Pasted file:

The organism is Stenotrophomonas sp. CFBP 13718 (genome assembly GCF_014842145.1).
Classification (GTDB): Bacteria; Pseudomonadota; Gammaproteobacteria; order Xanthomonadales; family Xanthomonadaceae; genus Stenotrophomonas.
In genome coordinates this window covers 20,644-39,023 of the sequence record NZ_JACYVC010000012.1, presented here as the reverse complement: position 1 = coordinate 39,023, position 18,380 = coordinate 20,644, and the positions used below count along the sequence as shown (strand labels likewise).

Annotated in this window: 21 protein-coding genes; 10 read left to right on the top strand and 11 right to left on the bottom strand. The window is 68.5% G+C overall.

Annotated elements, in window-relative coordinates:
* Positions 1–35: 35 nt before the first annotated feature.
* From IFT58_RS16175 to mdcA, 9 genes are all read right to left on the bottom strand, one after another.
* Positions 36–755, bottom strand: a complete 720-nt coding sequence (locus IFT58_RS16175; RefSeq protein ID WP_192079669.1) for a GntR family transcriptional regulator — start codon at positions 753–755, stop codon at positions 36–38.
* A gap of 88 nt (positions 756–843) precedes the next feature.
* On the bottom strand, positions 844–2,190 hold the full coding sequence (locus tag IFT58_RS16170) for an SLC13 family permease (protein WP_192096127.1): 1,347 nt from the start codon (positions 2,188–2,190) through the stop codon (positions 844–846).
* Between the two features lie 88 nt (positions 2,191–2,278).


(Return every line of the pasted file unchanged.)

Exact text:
The organism is Stenotrophomonas sp. CFBP 13718 (genome assembly GCF_014842145.1).
Classification (GTDB): Bacteria; Pseudomonadota; Gammaproteobacteria; order Xanthomonadales; family Xanthomonadaceae; genus Stenotrophomonas.
In genome coordinates this window covers 20,644-39,023 of the sequence record NZ_JACYVC010000012.1, presented here as the reverse complement: position 1 = coordinate 39,023, position 18,380 = coordinate 20,644, and the positions used below count along the sequence as shown (strand labels likewise).

Annotated in this window: 21 protein-coding genes; 10 read left to right on the top strand and 11 right to left on the bottom strand. The window is 68.5% G+C overall.

Annotated elements, in window-relative coordinates:
* Positions 1–35: 35 nt before the first annotated feature.
* From IFT58_RS16175 to mdcA, 9 genes are all read right to left on the bottom strand, one after another.
* Positions 36–755, bottom strand: a complete 720-nt coding sequence (locus IFT58_RS16175; RefSeq protein ID WP_192079669.1) for a GntR family transcriptional regulator — start codon at positions 753–755, stop codon at positions 36–38.
* A gap of 88 nt (positions 756–843) precedes the next feature.
* On the bottom strand, positions 844–2,190 hold the full coding sequence (locus tag IFT58_RS16170) for an SLC13 family permease (protein WP_192096127.1): 1,347 nt from the start codon (positions 2,188–2,190) through the stop codon (positions 844–846).
* Between the two features lie 88 nt (positions 2,191–2,278).